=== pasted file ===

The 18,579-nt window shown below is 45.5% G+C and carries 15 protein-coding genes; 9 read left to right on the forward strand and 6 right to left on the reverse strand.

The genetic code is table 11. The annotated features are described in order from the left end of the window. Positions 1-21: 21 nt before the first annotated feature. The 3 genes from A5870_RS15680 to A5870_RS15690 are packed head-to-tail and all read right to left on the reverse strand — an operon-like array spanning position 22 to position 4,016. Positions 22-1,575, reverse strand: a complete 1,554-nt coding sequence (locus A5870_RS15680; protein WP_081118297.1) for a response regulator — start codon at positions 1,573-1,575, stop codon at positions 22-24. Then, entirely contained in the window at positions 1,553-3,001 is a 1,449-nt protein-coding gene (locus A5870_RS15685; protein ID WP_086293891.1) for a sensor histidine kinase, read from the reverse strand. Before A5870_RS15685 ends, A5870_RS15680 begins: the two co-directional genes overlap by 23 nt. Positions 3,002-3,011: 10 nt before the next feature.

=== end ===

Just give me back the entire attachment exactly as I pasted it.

The 18,579-nt window shown below is 45.5% G+C and carries 15 protein-coding genes; 9 read left to right on the forward strand and 6 right to left on the reverse strand.

The genetic code is table 11. The annotated features are described in order from the left end of the window. Positions 1-21: 21 nt before the first annotated feature. The 3 genes from A5870_RS15680 to A5870_RS15690 are packed head-to-tail and all read right to left on the reverse strand — an operon-like array spanning position 22 to position 4,016. Positions 22-1,575, reverse strand: a complete 1,554-nt coding sequence (locus A5870_RS15680; protein WP_081118297.1) for a response regulator — start codon at positions 1,573-1,575, stop codon at positions 22-24. Then, entirely contained in the window at positions 1,553-3,001 is a 1,449-nt protein-coding gene (locus A5870_RS15685; protein ID WP_086293891.1) for a sensor histidine kinase, read from the reverse strand. Before A5870_RS15685 ends, A5870_RS15680 begins: the two co-directional genes overlap by 23 nt. Positions 3,002-3,011: 10 nt before the next feature.